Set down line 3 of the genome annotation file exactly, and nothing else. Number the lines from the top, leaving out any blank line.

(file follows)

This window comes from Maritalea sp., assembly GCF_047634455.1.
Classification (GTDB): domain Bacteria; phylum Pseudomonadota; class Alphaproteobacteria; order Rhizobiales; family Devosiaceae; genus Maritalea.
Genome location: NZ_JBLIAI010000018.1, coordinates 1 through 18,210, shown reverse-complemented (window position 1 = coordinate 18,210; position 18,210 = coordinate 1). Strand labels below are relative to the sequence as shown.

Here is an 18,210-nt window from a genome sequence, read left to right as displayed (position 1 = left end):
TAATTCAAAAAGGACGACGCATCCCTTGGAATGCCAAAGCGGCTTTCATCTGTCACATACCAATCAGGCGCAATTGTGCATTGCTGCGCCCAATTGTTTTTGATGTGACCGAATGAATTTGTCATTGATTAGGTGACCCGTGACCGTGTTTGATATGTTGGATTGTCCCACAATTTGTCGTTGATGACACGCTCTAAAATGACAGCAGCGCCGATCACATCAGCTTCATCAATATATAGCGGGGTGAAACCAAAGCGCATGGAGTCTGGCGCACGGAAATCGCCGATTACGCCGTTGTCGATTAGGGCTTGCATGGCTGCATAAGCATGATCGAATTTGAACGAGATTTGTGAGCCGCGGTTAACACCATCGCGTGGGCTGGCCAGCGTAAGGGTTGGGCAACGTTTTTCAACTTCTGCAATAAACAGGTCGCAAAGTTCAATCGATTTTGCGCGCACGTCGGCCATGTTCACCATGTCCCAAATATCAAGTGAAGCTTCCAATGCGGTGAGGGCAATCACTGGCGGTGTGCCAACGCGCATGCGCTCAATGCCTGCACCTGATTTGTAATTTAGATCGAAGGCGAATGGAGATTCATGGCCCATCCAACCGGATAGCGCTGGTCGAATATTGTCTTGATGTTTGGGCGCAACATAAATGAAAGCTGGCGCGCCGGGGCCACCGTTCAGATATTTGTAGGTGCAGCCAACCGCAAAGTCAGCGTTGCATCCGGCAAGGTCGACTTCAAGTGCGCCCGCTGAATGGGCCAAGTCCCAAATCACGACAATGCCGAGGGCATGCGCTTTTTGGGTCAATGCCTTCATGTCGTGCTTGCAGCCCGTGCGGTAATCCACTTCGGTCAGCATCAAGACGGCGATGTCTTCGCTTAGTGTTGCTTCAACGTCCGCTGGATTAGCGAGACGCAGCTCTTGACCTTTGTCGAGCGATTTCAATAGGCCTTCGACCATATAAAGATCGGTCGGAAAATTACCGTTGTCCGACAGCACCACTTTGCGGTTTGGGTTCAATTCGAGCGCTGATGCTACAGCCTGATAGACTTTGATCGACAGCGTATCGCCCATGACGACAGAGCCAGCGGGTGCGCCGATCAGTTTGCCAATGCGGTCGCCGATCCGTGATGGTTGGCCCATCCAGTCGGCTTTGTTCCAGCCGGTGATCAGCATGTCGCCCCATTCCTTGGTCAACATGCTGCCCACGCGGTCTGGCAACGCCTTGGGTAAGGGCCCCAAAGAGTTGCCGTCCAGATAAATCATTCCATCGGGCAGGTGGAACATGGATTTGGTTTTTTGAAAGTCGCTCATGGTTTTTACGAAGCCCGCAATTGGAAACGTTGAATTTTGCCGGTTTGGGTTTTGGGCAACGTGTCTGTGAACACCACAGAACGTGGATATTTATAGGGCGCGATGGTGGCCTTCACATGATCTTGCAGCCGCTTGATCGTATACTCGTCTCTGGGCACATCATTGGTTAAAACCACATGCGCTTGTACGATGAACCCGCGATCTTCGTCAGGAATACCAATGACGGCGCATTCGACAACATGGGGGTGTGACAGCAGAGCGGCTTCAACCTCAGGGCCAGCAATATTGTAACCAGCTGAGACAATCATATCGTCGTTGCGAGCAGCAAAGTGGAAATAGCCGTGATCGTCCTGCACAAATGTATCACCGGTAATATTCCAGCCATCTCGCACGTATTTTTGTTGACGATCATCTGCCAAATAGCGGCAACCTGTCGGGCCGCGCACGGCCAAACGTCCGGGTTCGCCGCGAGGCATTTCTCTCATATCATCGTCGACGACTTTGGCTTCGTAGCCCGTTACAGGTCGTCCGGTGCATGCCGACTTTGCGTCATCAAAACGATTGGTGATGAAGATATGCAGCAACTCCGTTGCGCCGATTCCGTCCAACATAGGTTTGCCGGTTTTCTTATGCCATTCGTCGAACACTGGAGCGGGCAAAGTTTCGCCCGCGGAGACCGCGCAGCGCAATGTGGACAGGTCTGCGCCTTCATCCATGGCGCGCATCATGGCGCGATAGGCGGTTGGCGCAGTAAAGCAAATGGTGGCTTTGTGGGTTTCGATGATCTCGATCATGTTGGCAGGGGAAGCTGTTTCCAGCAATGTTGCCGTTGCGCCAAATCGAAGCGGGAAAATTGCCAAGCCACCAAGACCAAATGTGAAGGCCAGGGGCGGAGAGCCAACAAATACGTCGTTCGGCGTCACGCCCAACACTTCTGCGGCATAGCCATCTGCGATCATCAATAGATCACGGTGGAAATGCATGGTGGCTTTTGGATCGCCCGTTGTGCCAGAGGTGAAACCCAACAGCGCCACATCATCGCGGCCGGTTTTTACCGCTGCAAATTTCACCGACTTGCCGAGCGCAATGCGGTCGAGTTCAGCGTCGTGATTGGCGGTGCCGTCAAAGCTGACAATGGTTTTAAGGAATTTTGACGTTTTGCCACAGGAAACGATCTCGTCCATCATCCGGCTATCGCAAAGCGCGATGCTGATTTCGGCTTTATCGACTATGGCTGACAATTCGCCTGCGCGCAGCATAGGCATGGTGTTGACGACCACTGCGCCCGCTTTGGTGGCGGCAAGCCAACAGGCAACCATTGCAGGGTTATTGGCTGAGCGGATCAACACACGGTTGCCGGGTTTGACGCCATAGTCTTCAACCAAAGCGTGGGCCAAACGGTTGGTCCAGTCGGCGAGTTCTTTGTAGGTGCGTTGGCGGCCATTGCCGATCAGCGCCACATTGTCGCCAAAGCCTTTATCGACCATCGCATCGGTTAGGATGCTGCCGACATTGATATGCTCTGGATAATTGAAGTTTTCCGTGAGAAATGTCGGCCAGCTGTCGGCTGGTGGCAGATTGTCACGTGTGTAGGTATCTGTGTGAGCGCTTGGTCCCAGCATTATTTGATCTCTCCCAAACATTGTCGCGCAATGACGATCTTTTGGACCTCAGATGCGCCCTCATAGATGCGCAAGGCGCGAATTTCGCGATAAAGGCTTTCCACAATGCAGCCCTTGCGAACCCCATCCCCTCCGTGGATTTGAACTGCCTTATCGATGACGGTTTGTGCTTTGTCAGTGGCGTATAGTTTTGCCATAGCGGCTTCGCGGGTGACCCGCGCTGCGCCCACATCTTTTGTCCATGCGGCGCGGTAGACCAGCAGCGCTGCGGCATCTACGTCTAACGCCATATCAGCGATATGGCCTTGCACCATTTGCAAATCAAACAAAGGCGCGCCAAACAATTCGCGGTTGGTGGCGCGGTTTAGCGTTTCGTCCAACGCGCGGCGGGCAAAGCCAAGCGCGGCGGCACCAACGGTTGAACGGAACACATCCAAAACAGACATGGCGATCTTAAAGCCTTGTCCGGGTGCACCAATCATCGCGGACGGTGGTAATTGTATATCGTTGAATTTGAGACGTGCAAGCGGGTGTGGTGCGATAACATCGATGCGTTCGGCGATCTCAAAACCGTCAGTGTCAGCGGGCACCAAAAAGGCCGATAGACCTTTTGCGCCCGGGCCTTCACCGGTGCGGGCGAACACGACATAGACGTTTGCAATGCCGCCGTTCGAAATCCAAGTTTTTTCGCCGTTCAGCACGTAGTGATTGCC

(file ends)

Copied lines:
Genome location: NZ_JBLIAI010000018.1, coordinates 1 through 18,210, shown reverse-complemented (window position 1 = coordinate 18,210; position 18,210 = coordinate 1). Strand labels below are relative to the sequence as shown.